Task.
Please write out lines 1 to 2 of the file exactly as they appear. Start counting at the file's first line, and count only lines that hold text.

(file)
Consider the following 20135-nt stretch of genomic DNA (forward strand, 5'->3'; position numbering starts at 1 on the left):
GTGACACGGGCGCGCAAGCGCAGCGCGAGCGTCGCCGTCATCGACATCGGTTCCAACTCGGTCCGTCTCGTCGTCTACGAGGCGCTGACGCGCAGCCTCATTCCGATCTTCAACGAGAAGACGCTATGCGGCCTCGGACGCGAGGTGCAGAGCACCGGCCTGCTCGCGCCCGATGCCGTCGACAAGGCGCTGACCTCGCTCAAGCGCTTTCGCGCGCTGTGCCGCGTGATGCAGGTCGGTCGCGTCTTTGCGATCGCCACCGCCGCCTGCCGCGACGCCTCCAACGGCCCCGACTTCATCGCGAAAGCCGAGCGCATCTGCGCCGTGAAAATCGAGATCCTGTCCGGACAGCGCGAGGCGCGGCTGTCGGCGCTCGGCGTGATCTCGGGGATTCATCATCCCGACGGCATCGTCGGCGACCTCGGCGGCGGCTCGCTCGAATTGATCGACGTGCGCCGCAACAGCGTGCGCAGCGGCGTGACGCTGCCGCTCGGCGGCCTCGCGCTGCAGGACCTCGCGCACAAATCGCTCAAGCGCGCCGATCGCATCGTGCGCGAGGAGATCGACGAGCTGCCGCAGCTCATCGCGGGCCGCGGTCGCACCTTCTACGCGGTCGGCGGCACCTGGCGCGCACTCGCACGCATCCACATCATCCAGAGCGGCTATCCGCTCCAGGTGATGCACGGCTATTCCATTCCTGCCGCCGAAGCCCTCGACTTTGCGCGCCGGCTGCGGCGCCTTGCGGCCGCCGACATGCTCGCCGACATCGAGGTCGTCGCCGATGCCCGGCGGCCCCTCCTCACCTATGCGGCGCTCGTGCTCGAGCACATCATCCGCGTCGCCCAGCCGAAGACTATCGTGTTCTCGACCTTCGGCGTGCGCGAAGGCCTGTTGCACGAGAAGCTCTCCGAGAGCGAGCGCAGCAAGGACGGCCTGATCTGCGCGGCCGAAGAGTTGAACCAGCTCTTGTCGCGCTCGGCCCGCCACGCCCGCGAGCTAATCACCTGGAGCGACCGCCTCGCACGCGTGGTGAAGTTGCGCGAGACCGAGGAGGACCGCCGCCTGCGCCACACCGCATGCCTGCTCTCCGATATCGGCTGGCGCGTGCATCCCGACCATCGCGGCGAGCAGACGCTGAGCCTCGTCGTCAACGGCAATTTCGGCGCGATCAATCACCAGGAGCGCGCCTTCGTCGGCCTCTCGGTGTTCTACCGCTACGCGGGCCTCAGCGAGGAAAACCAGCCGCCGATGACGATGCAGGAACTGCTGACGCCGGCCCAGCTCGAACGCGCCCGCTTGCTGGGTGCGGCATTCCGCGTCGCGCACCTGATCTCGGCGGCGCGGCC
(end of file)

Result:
Consider the following 20135-nt stretch of genomic DNA (forward strand, 5'->3'; position numbering starts at 1 on the left):
GTGACACGGGCGCGCAAGCGCAGCGCGAGCGTCGCCGTCATCGACATCGGTTCCAACTCGGTCCGTCTCGTCGTCTACGAGGCGCTGACGCGCAGCCTCATTCCGATCTTCAACGAGAAGACGCTATGCGGCCTCGGACGCGAGGTGCAGAGCACCGGCCTGCTCGCGCCCGATGCCGTCGACAAGGCGCTGACCTCGCTCAAGCGCTTTCGCGCGCTGTGCCGCGTGATGCAGGTCGGTCGCGTCTTTGCGATCGCCACCGCCGCCTGCCGCGACGCCTCCAACGGCCCCGACTTCATCGCGAAAGCCGAGCGCATCTGCGCCGTGAAAATCGAGATCCTGTCCGGACAGCGCGAGGCGCGGCTGTCGGCGCTCGGCGTGATCTCGGGGATTCATCATCCCGACGGCATCGTCGGCGACCTCGGCGGCGGCTCGCTCGAATTGATCGACGTGCGCCGCAACAGCGTGCGCAGCGGCGTGACGCTGCCGCTCGGCGGCCTCGCGCTGCAGGACCTCGCGCACAAATCGCTCAAGCGCGCCGATCGCATCGTGCGCGAGGAGATCGACGAGCTGCCGCAGCTCATCGCGGGCCGCGGTCGCACCTTCTACGCGGTCGGCGGCACCTGGCGCGCACTCGCACGCATCCACATCATCCAGAGCGGCTATCCGCTCCAGGTGATGCACGGCTATTCCATTCCTGCCGCCGAAGCCCTCGACTTTGCGCGCCGGCTGCGGCGCCTTGCGGCCGCCGACATGCTCGCCGACATCGAGGTCGTCGCCGATGCCCGGCGGCCCCTCCTCACCTATGCGGCGCTCGTGCTCGAGCACATCATCCGCGTCGCCCAGCCGAAGACTATCGTGTTCTCGACCTTCGGCGTGCGCGAAGGCCTGTTGCACGAGAAGCTCTCCGAGAGCGAGCGCAGCAAGGACGGCCTGATCTGCGCGGCCGAAGAGTTGAACCAGCTCTTGTCGCGCTCGGCCCGCCACGCCCGCGAGCTAATCACCTGGAGCGACCGCCTCGCACGCGTGGTGAAGTTGCGCGAGACCGAGGAGGACCGCCGCCTGCGCCACACCGCATGCCTGCTCTCCGATATCGGCTGGCGCGTGCATCCCGACCATCGCGGCGAGCAGACGCTGAGCCTCGTCGTCAACGGCAATTTCGGCGCGATCAATCACCAGGAGCGCGCCTTCGTCGGCCTCTCGGTGTTCTACCGCTACGCGGGCCTCAGCGAGGAAAACCAGCCGCCGATGACGATGCAGGAACTGCTGACGCCGGCCCAGCTCGAACGCGCCCGCTTGCTGGGTGCGGCATTCCGCGTCGCGCACCTGATCTCGGCGGCGCGGCC